I must immediately emphasize that last week’s pogrom cannot be described as “an interethnic conflict between Serbs and Albanians” as some media chose to describe it, supposedly for lack of accurate information. Neither were these the misdeeds of a small group of extremists who previously destroyed our churches and murdered individuals, entire families and children. These were tens of thousands of Albanians who, led by former veterans of the Kosovo Liberation Army, laid waste to everything bearing the sign of the Cross, of civilization, in Kosovo and Metohija. These were not just demonstrators; according KFOR testimony they were armed with machine guns, hand grenades even grenade launchers. And the targets of their attacks were not just Serbs, their churches and homes but also KFOR soldiers and UNMIK policemen who attempted to protect the Serb enclaves. According to data from UNMIK, 117 UNMIK policemen and 63 KFOR soldiers were wounded, and over 150 UN and local police vehicles were burned or damaged. According to information that has not yet been publicly confirmed, there were casualties among the international forces, including the two policemen killed just the other night in an ethnically pure Albanian part of Kosovo.
Ladies and gentlemen, these are the true results of the mission, which only a month ago was being called a “success story”. A month ago NATO generals were talking about the need to further reduce the military presence and discontinue security checkpoints, while UNMIK leaders were seriously proposing to complete the transfer of all competencies to Albanian provisional institutions. Serbian representatives, including those of the Serbian Orthodox Church, have been constantly warning that behind the facade of so-called democracy and apparent multiethnicity in provisional institutions hides a hideous picture of ethnic violence, discrimination, lawlessness and crime. We warned that the paramilitary organization of the former Kosovo Liberation Army had not been dismantled after the armed conflict and the deployment of NATO, that it had only been transformed into multiple satellite paramilitary and criminal organizations which continued actively arming themselves, planning and implementing the complete ethnic cleansing of the Province with the goal of creating a second Albanian state in the Balkans, a state where there will be room only for ethnic Albanians.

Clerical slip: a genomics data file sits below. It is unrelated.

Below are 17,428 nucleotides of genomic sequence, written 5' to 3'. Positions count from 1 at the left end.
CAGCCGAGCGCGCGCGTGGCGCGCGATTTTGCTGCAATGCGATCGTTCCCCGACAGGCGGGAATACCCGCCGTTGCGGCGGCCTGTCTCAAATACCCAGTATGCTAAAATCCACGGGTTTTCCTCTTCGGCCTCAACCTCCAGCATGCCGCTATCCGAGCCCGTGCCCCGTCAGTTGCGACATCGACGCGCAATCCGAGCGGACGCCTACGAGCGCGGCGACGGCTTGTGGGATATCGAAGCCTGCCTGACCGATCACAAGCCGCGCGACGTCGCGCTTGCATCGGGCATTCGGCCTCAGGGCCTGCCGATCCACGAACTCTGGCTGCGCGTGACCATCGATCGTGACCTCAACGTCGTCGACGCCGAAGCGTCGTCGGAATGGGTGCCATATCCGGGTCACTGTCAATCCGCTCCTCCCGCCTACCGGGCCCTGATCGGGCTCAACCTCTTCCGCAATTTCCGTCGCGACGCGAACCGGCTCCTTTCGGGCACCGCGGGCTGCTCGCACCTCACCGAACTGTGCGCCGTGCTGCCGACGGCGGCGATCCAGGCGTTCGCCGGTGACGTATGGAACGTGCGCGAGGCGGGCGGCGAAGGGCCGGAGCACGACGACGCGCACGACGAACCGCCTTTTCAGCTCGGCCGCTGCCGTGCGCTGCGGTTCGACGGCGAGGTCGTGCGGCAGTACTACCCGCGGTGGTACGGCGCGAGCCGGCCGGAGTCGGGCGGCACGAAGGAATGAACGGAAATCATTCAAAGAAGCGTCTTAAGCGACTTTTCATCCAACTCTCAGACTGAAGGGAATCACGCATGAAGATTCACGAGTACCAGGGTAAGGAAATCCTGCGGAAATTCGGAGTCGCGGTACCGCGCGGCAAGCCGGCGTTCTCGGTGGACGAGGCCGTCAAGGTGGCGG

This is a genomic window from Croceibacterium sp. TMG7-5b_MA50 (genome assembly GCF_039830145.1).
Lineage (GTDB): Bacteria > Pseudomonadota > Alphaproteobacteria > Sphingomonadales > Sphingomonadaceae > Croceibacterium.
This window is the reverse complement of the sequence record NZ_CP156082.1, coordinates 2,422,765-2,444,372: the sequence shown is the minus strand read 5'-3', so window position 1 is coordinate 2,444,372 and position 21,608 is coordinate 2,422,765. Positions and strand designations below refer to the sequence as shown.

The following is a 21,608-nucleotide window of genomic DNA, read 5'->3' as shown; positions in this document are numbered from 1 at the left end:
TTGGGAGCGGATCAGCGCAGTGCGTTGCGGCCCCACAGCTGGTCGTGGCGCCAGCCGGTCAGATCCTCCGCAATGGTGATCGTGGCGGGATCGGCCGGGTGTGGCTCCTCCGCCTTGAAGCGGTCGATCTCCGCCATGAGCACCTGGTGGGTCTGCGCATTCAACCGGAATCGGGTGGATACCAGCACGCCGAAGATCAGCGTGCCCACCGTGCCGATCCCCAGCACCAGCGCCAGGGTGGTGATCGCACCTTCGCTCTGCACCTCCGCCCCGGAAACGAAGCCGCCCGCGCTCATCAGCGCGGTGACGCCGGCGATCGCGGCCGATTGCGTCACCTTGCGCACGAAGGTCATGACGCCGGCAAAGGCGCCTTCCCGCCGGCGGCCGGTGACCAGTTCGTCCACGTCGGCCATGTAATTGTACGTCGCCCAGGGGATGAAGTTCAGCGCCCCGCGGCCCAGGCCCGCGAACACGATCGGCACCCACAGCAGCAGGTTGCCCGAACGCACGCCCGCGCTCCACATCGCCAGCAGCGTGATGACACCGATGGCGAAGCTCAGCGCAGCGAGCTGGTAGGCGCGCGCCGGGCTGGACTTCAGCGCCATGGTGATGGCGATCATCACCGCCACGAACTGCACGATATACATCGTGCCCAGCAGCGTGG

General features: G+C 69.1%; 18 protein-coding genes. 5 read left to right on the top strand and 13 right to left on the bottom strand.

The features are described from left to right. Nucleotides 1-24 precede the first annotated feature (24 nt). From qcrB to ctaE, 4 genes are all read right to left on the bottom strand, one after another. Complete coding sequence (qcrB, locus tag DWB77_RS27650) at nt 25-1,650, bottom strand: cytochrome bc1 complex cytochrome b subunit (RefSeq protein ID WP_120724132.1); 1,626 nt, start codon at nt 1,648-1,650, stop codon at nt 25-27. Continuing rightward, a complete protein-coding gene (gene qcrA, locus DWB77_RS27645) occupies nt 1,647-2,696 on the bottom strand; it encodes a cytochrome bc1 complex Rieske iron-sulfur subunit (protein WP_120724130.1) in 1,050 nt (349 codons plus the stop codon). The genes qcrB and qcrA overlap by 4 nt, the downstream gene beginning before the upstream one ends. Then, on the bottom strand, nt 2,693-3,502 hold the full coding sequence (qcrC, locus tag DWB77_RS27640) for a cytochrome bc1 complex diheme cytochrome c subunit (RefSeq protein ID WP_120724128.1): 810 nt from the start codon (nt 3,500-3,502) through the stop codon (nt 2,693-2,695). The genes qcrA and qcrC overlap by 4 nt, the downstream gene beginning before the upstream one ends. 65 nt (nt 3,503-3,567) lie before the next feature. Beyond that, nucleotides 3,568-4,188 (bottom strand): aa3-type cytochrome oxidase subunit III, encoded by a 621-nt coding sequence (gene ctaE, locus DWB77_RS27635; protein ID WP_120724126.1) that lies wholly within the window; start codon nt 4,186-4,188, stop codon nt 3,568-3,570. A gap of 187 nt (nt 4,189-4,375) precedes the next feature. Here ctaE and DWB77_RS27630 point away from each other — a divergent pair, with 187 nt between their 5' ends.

Is this a spontaneous or even a justified demonstration of violence? I will cite the official spokesman of the UN police, Mr. Derek Chappell, who was among the first to state that the violence suggested that the attacks “could have been planned”. I also received confirmation from Mr. Holkeri personally a few days ago; despite the fact that he, like many others, at first believed that this was a spontaneous demonstration of violence. On the morning of March 17, Albanian media unanimously took advantage of the tragic drowning death of three Albanian children to issue a war cry for the beginning of a general pogrom against the Serbs, despite the fact that the very next day UNMIK police confirmed that there were no indications that this was an ethnically motivated crime on the part of the Serbs. Soon NATO’s South-East Europe commander Admiral Gregory G. Johnson told media “the relentless wave of violence across Kosovo over the past two days now appears to be organized and orchestrated. What is more, Admiral Johnson told AFP on March 19 “to speak of inter-ethnic conflict in Kosovo is a big, hypocritical lie. What¹s happening in Kosovo is called a pogrom against a people and its history.” On March 20 Admiral Johnson told Albanian language media point blank “these kinds of activities represent ethnic cleansing and cannot go on. Fighting ethnic cleansing was the reason why we came here.” These words by a leading NATO official based on detailed reports from the field completely disprove the numerous reports that appeared in numerous respected newspapers throughout the Western democratic world, apparently based solely on the false claims of Albanian media and without any objective verification. Nevertheless, the lie has been discovered and the truth about ethnic cleansing and the systematic destruction of Christian holy sites could not be hidden.